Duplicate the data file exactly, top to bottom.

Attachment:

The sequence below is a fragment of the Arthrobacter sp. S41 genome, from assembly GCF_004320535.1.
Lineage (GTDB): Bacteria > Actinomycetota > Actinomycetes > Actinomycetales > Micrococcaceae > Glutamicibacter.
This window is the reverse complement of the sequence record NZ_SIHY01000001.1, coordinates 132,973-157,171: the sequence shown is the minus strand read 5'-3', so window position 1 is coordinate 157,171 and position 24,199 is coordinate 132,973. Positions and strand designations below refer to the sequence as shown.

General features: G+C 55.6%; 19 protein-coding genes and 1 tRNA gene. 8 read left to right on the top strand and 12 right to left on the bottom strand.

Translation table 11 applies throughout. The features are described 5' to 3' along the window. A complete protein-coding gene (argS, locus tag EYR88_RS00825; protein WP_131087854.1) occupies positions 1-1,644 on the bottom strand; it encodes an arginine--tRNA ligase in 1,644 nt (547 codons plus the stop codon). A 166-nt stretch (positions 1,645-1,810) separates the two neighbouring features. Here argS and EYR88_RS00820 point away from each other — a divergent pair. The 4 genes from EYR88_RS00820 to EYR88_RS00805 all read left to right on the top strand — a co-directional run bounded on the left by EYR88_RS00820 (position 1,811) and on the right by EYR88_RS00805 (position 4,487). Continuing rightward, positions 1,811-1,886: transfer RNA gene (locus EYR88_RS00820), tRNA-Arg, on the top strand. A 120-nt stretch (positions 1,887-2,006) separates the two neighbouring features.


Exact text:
The sequence below is a fragment of the Arthrobacter sp. S41 genome, from assembly GCF_004320535.1.
Lineage (GTDB): Bacteria > Actinomycetota > Actinomycetes > Actinomycetales > Micrococcaceae > Glutamicibacter.
This window is the reverse complement of the sequence record NZ_SIHY01000001.1, coordinates 132,973-157,171: the sequence shown is the minus strand read 5'-3', so window position 1 is coordinate 157,171 and position 24,199 is coordinate 132,973. Positions and strand designations below refer to the sequence as shown.

General features: G+C 55.6%; 19 protein-coding genes and 1 tRNA gene. 8 read left to right on the top strand and 12 right to left on the bottom strand.

Translation table 11 applies throughout. The features are described 5' to 3' along the window. A complete protein-coding gene (argS, locus tag EYR88_RS00825; protein WP_131087854.1) occupies positions 1-1,644 on the bottom strand; it encodes an arginine--tRNA ligase in 1,644 nt (547 codons plus the stop codon). A 166-nt stretch (positions 1,645-1,810) separates the two neighbouring features. Here argS and EYR88_RS00820 point away from each other — a divergent pair. The 4 genes from EYR88_RS00820 to EYR88_RS00805 all read left to right on the top strand — a co-directional run bounded on the left by EYR88_RS00820 (position 1,811) and on the right by EYR88_RS00805 (position 4,487). Continuing rightward, positions 1,811-1,886: transfer RNA gene (locus EYR88_RS00820), tRNA-Arg, on the top strand. A 120-nt stretch (positions 1,887-2,006) separates the two neighbouring features.